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Matthew A. Williams

Matthew A. Williams, PhD

Languages spoken: English

Academic Information

Departments Primary - Pathology

Academic Office Information

Research Interests

  • Immunology
  • Immunologic Memory
  • T Cell Biology
  • Viral infections
  • Bacterial Infections
  • Vaccination
  • Immunotherapy
  • Cancer Vaccines

Matthew Williams, PhD, is an Associate Professor in the Department of Pathology, Division of Microbiology and Immunology at the University of Utah, and he is currently serving as the C. Scott and Dorothy E. Watkins Endowed Chair in Honor of Ernst J. Eichwald, MD (2018-2021). He is also a member of the Cell Response and Regulation program within the Huntsman Cancer Institute. The Williams laboratory studies T cell differentiation and function in response to infections and tumors. Dr. Williams recieved his PhD from Emory University in 2002. While there, he focused on the role of infectious history in disrupting the efficacy of costimulation blockade-induced transplant tolerance. He later moved on to post-doctoral work in the laboratory of Dr. Michael Bevan at the University of Washington, where he studied the role of Interleukin-2 in promoting the differentiation and function of long-lived T cell memory. Dr. Williams moved to the University of Utah in 2007.

Following viral or bacterial infection, numerous components of the immune response play a role in recognizing, engaging and eradicating the offending pathogen. T cells are particularly central to protection from a wide variety of infections. A key hallmark of protective T cell responses is the long-lived (in many cases life-long) persistence of memory T cells after the pathogen is cleared. Because memory T cells are present at elevated frequencies and recognize the pathogen quickly, they are able to provide rapid protection upon encountering the same pathogen a second time. While many successful vaccines of the past have relied on the development of antibody responses for their protective effect, future disease challenges will require the induction of cell-mediated protection provided by T cells. The research focus of the Williams laboratory is to understand the nature of T cell intrinsic signals, such as the T-cell receptor, and T cell extrinsic signals, such as inflammation, in promoting the ability of T cells to acquire the functions that allow them to eradicate pathogens and form long-lived immunological memory.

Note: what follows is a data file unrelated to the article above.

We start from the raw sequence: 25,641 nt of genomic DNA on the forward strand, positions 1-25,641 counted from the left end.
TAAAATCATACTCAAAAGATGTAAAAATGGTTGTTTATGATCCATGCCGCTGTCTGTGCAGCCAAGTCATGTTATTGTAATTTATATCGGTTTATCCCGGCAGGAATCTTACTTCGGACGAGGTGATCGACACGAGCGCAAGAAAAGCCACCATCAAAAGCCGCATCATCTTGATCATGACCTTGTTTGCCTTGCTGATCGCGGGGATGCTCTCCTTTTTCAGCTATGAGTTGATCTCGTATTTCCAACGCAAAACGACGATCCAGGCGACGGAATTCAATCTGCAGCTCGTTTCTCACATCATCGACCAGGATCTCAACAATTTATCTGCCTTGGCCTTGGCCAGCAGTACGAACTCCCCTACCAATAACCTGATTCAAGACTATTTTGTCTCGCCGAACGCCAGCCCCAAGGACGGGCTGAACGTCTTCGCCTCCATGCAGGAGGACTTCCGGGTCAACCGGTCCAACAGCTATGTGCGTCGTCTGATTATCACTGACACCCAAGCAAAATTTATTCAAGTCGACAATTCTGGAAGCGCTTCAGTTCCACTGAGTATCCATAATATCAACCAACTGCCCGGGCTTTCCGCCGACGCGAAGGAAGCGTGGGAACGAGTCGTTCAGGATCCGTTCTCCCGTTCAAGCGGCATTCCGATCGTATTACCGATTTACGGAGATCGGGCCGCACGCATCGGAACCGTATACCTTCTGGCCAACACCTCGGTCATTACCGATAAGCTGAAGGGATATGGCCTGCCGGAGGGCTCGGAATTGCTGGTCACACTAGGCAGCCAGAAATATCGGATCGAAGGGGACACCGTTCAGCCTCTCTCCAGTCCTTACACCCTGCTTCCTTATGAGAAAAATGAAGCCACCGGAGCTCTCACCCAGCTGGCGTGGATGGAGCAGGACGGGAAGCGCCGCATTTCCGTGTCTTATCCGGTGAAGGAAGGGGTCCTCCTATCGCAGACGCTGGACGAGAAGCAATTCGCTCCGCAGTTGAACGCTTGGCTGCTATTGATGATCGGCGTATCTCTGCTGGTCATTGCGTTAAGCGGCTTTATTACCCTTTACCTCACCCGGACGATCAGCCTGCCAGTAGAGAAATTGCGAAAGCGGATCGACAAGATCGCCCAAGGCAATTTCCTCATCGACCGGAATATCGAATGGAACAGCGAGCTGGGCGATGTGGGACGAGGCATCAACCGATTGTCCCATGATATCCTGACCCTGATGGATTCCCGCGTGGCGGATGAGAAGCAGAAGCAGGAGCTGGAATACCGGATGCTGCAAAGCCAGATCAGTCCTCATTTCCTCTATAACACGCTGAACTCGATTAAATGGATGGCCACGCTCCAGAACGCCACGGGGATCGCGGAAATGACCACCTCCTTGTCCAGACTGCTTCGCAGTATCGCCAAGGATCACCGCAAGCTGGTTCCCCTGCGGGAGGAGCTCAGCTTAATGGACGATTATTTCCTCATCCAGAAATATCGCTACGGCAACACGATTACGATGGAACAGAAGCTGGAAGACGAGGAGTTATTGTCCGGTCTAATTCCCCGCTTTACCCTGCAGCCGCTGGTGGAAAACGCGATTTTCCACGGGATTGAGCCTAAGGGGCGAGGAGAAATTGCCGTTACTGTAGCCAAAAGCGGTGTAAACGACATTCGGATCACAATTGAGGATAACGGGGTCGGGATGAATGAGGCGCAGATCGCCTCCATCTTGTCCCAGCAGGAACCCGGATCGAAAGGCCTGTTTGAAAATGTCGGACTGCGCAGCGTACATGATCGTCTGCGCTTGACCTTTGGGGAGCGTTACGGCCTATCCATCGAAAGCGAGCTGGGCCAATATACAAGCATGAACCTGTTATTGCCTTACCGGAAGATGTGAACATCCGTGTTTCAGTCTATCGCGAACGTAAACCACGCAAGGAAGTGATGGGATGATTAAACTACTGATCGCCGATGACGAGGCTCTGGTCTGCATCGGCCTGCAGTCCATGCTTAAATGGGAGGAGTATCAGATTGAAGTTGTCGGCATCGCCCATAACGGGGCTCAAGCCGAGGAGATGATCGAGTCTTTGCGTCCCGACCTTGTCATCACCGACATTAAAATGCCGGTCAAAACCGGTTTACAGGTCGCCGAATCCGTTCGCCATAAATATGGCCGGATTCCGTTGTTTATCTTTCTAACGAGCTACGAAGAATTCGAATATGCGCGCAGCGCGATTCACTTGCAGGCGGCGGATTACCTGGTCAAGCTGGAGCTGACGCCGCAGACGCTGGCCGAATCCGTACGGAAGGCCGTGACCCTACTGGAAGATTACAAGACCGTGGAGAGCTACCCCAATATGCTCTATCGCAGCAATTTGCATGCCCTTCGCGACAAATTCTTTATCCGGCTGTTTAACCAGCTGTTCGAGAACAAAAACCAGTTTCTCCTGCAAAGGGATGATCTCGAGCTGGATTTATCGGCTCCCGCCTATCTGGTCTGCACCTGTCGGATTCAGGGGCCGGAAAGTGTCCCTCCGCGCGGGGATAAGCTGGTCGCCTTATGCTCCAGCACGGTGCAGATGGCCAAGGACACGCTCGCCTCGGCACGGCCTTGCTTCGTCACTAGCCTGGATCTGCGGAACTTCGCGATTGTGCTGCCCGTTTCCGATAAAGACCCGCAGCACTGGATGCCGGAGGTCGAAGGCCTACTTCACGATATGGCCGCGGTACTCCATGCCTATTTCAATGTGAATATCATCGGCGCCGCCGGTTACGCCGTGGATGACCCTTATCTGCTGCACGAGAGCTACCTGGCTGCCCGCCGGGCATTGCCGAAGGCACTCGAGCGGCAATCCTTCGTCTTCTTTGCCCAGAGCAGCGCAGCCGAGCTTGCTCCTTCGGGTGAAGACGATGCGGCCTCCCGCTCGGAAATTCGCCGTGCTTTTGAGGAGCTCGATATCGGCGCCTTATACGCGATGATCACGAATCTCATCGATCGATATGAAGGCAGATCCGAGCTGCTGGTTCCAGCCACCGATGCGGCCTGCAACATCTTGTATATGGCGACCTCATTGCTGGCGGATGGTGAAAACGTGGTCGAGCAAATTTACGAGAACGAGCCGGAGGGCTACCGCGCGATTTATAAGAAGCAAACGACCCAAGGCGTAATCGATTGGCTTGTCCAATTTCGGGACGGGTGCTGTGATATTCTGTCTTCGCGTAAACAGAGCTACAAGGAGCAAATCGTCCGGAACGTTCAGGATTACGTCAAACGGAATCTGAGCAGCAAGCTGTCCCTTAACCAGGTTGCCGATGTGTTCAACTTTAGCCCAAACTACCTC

A major obstacle in harnessing the immune system to combat cancer is the ability of many tumors to inhibit T cell function. The Williams laboratory is engaged in basic and pre-clinical studies to understand the mechanisms that tumors use to suppress T-cell responses. The end goal is to improve upon existing immune-based therapies to induce long-lived, highly functional anti-tumor memory T cells that promote durable cancer remission.

Education History

Postdoctoral Fellowship University of Washington
Postdoctoral Fellow
Emory University
Undergraduate Brigham Young University

Selected Publications

Journal Article

  1. Burnett WJ, Burnett DM, Parkman G, Ramstead A, Contreras N, Gravley W, Holmen SL, Williams MA, VanBrocklin MW (2021). Prior Exposure to Coxsackievirus A21 Does Not Mitigate Oncolytic Therapeutic Efficacy. Cancers (Basel), 13(17). (Read full article)
  2. Snook JP, Soedel AJ, Ekiz HA, OConnell RM, Williams MA (2020). Inhibition of SHP-1 expands the repertoire of antitumor T cells available to respond to immune checkpoint blockade. Cancer Immunol Res, 8(4), 506-517.
  3. Ekiz HA, Huffaker TB, Grossmann AH, Stephens WZ, Williams MA, Round JL, OConnell RM (2019). MicroRNA-155 coordinates the immunological landscape within murine melanoma and correlates with immunity in human cancers. JCI Insight, 4(6). (Read full article)
  4. Snook JP, Kim C, Williams MA (2018). TCR signal strength controls the differentiation of CD4+ effector and memory T cells. Sci Immunol, 3(25). (Read full article)
  5. Ekiz HA, Lai SA, Gundlapalli H, Haroun F, Williams MA, Welm AL (2018). Inhibition of RON kinase potentiates anti-CTLA-4 immunotherapy to shrink breast tumors and prevent metastatic outgrowth. Oncoimmunology, 7(9), e1480286. (Read full article)